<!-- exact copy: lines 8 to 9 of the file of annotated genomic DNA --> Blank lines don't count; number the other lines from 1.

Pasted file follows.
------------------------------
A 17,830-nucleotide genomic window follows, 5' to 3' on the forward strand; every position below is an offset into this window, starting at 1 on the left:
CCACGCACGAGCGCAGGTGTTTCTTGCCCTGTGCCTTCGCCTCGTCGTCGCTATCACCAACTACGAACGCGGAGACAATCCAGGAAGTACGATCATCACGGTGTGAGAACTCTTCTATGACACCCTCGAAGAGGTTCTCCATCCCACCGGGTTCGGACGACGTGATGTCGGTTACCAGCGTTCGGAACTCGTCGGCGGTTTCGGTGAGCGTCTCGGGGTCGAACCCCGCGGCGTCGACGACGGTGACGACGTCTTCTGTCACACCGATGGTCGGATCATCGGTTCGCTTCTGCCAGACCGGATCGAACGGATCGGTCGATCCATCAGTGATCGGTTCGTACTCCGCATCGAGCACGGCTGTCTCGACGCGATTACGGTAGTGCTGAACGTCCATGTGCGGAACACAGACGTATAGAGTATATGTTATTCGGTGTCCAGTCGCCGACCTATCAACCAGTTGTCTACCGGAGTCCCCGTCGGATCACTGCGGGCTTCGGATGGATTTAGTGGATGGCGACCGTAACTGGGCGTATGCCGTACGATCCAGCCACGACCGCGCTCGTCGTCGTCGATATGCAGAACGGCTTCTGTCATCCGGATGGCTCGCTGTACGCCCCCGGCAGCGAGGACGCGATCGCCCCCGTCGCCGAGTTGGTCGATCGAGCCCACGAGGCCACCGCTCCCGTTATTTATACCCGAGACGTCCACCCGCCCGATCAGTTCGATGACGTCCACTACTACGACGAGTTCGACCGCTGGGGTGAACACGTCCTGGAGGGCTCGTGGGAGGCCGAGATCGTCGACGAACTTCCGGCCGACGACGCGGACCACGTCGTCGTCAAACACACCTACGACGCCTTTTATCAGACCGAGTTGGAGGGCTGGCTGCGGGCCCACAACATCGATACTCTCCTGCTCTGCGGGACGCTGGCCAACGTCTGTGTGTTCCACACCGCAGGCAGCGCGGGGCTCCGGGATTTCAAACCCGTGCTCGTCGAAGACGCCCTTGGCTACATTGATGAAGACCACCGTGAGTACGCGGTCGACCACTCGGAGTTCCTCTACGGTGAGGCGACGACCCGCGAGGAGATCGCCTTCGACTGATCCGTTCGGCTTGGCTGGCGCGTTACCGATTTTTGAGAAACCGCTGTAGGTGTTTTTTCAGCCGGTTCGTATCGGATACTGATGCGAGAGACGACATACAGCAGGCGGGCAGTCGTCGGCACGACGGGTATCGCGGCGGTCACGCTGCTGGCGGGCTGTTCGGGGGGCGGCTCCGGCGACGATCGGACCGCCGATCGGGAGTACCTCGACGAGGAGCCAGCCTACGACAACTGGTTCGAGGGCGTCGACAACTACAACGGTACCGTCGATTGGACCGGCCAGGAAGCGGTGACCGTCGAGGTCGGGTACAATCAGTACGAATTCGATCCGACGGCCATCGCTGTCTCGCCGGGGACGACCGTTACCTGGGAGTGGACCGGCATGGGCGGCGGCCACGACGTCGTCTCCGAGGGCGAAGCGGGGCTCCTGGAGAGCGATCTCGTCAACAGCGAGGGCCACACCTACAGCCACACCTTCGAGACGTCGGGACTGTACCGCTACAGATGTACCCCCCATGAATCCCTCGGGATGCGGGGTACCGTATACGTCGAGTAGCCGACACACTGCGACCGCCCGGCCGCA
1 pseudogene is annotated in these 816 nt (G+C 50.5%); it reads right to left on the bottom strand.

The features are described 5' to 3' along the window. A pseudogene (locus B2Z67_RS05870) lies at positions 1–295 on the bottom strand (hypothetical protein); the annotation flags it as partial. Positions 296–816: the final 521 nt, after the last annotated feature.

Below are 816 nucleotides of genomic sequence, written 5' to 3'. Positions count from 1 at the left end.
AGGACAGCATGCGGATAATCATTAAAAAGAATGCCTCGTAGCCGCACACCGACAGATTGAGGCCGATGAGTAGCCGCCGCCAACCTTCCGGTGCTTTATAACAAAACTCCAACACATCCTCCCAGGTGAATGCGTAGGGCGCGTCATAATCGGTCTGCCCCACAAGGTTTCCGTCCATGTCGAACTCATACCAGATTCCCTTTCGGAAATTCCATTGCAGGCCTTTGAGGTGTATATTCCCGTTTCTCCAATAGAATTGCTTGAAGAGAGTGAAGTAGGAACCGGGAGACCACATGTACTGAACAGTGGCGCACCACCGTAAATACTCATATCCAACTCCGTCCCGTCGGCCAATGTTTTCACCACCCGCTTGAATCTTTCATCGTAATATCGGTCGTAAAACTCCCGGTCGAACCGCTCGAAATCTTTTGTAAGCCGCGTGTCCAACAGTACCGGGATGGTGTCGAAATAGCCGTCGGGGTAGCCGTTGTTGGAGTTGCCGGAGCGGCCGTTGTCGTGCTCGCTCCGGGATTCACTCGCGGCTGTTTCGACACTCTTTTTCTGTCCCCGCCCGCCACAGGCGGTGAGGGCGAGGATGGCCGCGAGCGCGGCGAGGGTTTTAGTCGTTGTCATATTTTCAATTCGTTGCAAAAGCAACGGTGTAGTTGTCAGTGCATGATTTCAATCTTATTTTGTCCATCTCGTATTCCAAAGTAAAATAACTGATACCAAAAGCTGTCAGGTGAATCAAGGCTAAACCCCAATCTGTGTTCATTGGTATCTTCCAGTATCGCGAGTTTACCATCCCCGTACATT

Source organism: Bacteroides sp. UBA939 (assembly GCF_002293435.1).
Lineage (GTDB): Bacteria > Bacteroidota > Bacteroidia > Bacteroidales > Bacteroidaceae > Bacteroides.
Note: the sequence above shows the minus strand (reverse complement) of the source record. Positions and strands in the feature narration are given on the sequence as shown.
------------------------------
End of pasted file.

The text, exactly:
Lineage (GTDB): Bacteria > Bacteroidota > Bacteroidia > Bacteroidales > Bacteroidaceae > Bacteroides.
Note: the sequence above shows the minus strand (reverse complement) of the source record. Positions and strands in the feature narration are given on the sequence as shown.